Friday, 31 May 2013

Film Review | Iron Man 3 (2013)

Iron Man 3 sits in a unique, perhaps unenviable, position in the Marvel Cinematic Universe. The first Marvel franchise to release a third installment (whilst Captain America and Thor gear up for their first sequels and Hulk waits for yet another reboot with Ruffalo in the role), Iron Man 3 is not only a sequel to the previous two Iron Man films but also to last year's critical and commercial favourite Avengers Assemble. It's also the first film in "Phase 2" of Marvel Studios' establishment of their Cinematic Universe, "Phase 1" having been wrapped up through the previously mentioned assembling of The Avengers. Robert Downey Jr.'s fourth outing as Tony Stark therefore had a huge amount of expectations to meet from several different angles.

There's plenty here to like, thanks in part to the elements already firmly established through the original film and its sequel, as well as Avengers Assemble. Downey Jr. is once again strong as Tony Stark providing a pleasing centre for everything else to orbit around. Gwyneth Paltrow returning as Pepper Potts also does well, although her relationship with Tony doesn't go anywhere new and the character doesn't get much of interest to do until towards the very end of the film. Don Cheadle is another welcome familiar face as Rhodey, although his role here never goes beyond a combination of plot device and foil-cum-sidekick to Downey Jr.'s Stark.

New additions to the cast also vary in their success. Guy Pearce crafts potentially the most successful villain of the series in Aldrich Killian, with Ben Kingsley also doing well as mysterious Osama Bin Laden-a-like The Mandarin, delivering a mid-story twist about which the less you know before watching the better. Less successful is Rebecca Hall as Dr. Maya Hansen, who is given precisely nothing interesting to do after the first ten minutes of the film; and Stephanie Szostak and James Badge Dale as two of Killian's subordinates, delivering well in the action stakes but whose villainous motivation is decidedly unclear.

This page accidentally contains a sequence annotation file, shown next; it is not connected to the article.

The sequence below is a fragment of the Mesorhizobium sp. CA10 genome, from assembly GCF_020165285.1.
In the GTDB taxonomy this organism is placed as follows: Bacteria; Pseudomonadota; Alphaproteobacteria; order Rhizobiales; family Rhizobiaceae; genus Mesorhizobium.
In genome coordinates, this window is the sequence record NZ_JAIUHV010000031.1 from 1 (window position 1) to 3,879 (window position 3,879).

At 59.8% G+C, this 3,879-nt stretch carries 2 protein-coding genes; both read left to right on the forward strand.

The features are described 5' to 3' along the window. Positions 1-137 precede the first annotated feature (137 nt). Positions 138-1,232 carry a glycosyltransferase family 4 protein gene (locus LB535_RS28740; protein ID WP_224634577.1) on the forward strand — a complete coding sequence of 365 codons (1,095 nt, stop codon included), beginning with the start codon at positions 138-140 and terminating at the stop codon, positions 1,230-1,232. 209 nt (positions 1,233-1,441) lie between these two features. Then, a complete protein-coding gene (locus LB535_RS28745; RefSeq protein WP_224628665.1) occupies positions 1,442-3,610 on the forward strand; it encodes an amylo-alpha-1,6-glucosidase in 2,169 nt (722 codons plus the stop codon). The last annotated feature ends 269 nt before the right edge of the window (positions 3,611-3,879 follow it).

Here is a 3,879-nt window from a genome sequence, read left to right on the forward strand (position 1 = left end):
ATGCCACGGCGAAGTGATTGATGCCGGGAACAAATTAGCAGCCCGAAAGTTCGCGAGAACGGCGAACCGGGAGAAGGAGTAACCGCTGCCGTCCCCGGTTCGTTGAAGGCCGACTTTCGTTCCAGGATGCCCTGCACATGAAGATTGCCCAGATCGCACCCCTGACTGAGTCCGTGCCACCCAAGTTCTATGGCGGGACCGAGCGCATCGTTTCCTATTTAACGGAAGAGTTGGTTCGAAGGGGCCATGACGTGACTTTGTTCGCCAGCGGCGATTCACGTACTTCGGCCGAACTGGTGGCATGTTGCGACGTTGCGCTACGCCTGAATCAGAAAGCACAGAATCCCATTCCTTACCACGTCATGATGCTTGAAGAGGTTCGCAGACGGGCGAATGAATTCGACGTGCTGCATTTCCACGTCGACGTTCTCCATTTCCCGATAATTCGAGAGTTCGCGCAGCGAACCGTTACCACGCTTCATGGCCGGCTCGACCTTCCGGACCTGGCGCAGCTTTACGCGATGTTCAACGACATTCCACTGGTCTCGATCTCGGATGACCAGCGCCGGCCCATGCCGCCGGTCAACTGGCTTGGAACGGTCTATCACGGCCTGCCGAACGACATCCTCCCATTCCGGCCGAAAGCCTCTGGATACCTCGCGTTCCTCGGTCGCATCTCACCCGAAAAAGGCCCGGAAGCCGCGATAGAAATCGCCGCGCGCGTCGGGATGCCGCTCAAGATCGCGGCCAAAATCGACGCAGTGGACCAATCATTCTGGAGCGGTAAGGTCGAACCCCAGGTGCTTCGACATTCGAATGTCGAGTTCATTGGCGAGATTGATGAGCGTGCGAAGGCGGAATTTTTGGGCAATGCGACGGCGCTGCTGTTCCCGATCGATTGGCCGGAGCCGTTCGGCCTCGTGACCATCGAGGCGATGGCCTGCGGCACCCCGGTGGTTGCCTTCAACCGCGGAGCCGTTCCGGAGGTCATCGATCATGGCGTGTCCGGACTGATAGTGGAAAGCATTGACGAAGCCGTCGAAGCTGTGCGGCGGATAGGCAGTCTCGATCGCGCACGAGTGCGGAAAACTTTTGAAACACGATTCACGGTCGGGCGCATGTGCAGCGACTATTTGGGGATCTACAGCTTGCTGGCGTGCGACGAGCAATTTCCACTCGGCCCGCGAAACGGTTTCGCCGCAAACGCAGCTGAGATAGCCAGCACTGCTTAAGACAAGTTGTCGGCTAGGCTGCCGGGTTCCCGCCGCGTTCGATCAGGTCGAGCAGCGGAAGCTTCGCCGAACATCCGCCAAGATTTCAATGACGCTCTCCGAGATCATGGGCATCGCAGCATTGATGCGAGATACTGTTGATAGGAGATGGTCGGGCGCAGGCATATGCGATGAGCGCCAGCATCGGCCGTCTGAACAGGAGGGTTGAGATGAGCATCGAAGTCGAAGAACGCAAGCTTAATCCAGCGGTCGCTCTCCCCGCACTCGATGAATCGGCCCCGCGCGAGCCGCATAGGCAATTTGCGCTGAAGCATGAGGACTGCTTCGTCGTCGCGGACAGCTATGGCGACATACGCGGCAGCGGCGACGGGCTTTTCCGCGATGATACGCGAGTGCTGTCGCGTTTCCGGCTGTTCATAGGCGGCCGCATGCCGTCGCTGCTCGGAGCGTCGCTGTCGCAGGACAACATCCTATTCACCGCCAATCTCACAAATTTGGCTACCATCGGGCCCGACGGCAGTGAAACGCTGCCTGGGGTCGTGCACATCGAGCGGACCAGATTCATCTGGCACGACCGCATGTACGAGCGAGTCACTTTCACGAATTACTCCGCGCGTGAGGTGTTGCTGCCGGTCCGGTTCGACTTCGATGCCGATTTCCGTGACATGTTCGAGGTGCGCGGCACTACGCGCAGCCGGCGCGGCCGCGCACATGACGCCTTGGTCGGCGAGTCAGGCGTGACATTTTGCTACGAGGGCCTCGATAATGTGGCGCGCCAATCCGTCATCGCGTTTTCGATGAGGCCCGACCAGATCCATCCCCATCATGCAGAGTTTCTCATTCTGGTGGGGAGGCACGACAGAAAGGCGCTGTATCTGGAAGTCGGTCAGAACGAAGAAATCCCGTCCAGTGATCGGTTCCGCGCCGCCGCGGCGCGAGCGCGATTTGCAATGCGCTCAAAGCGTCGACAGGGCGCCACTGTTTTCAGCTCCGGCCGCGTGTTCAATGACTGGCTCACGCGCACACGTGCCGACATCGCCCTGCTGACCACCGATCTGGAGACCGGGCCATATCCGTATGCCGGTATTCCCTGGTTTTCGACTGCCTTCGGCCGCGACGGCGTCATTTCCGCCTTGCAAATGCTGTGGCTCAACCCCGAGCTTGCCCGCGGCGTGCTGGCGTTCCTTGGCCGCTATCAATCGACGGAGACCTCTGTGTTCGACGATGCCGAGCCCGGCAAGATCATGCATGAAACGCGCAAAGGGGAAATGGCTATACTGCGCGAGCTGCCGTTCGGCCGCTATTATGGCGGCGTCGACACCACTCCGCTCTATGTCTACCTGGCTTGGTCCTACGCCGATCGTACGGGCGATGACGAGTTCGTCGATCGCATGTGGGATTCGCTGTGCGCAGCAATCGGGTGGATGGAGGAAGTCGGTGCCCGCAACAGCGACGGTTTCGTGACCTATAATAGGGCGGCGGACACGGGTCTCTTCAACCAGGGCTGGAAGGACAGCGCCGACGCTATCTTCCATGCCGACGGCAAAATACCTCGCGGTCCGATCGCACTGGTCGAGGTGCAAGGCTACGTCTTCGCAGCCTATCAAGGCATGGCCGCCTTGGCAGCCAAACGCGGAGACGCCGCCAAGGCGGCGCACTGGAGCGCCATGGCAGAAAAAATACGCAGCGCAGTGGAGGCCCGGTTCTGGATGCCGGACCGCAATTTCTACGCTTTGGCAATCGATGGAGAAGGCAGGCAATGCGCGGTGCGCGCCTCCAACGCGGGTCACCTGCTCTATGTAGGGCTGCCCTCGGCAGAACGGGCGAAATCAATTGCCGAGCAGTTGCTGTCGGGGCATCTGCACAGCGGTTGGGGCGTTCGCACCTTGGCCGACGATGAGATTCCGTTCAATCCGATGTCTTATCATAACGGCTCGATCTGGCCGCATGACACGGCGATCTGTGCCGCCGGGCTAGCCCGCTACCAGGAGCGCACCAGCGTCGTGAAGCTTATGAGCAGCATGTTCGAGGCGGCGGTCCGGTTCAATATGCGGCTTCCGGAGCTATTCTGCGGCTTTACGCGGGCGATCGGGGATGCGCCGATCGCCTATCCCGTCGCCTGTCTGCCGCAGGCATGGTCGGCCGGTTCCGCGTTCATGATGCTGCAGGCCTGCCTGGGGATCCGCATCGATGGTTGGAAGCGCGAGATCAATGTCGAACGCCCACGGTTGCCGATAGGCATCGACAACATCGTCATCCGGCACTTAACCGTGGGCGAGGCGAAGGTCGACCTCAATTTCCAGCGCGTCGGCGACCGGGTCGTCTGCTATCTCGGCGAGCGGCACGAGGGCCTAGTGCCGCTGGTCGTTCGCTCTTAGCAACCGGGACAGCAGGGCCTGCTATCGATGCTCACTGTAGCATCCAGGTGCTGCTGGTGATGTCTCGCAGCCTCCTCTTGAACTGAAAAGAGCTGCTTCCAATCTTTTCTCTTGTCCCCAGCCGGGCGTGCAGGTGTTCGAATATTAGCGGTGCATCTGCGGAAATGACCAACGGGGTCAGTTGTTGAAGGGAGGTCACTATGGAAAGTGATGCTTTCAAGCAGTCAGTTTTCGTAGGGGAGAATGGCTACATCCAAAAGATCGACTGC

Shane Black takes over directorial duties of the franchise from Jon Favreau, as well as co-writing the screenplay with Drew Pearce, and on the whole does well. This is a notably darker and more stripped down Iron Man movie to what we've seen before. We see Tony at his most vulnerable since he was imprisoned in a cave in the first installment, which provides some fresh moments of humanity for Downey Jr. to explore within the character but also makes this at times the least humorous entry into the franchise yet. Despite being roughly the same length as the previous two Iron Man films (and a good fifteen minutes shorter than Avengers Assemble) Black does feel as though he's padding things out at times here during the film's second act, especially after the film's pacy opening. The way in which Black moves the character of Tony Stark on in the film's final moments also feels a little too underdeveloped, almost like an afterthought, to resonate as much as it should.

In the end, Iron Man 3 is a mixture of successful and less successful elements, evening out into an enjoyable but flawed action film. For a third entry into the series it holds up perfectly well, certainly better than many threequels in other film series, but also feels as though it doesn't really move the franchise as a whole on to bigger and better things like it could have. Yes, there are some things that are done better here than they have been done previously, but there's also too much that feels like it's just been allowed to trundle along as it always has. Maybe it's because it's the first Marvel film to follow Joss Whedon's multi-superhero spectacular, but Iron Man 3 feels good - occasionally very good - but never great.


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